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Negotiate a new repayment plan before you fall behind on your loan. If you wait until your payments are late, you may not have a vehicle to drive.
4. Sell the vehicle
Another strategy is to sell the car. Since you do not own the car, you must first obtain authorization from your lender. Contact the lender, let a representative know you are interested sell the car and find out about the transfer process and the documents, including the credit application that a potential new owner should complete.
You can also sell to a friend or family member if you are interested and the lender approves. But you are still responsible for any remaining balance on the auto loan.
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The closer the sale price of the car is to the amount you owe, the less money you will have left to repay.
5. Voluntary takeover
You should consider taking your car to your lender as an absolute last resort. To make this process more bearable, ask your lender if voluntary surrender of your car will release you from your loan obligation.
By handing over the car, you save your lender the cost and hassle of repossessing, so you may be able to get a more favorable final repayment amount. It may free you from certain final costs, including late or prepayment fees, or costs related to the resale of the vehicle. But going this route will mean a big hit to your credit score and could make car financing more difficult in the future.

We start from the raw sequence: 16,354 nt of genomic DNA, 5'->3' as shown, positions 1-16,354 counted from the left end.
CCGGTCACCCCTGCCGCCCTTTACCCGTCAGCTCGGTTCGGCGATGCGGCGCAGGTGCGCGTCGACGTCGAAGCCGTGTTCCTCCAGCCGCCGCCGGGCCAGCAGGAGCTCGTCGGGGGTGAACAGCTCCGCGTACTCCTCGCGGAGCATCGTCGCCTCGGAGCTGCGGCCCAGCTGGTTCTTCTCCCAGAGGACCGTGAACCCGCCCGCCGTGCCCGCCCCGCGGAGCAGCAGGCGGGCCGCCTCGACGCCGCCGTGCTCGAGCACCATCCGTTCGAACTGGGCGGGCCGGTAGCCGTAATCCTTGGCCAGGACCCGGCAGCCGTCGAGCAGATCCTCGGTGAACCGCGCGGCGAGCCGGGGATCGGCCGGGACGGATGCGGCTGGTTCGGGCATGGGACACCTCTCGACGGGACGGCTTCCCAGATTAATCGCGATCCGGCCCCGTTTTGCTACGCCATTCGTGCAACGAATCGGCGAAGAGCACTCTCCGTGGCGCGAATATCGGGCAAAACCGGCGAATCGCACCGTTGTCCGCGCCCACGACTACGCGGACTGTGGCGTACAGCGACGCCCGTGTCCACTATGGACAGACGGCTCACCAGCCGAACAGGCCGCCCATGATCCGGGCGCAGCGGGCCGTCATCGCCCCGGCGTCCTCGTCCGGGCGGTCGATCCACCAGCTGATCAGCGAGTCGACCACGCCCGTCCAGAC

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Even if you voluntarily give up the vehicle, the lender may expect you to return certain payments.
Get out of a lease
Costs terminate a lease early can be quite steep, so you should do everything you can to make your scheduled payments until the end of your term. But if you’re still having trouble making your payments, contact your leasing company and ask to review your terms. Be upfront about your financial situation and try to have an amount in mind that you can pay until the end of the lease.
Because you don’t own the car, you have far fewer options to cut short a bad lease. If you turn the car over to the leasing company early, you will be liable for additional payments. You may need to make any remaining lease payments even if you return the car. Some leasing companies charge early lease termination fees and disposal fees, in addition to all other standard end-of-lease fees, such as any excess mileage charges.
A final option is to transfer your lease to someone else, but that won’t be cheap or risk-free either. Online sites, such as Swapalease, LeaseTrader and LeaseQuit, help current tenants connect with drivers who want to take over their lease. Fees vary widely, so shop carefully.
The bottom line
It’s never too late to give up on a loan or lease if you can’t afford it anymore. Take the time to understand all your options and choose what is best for you based on your financial situation.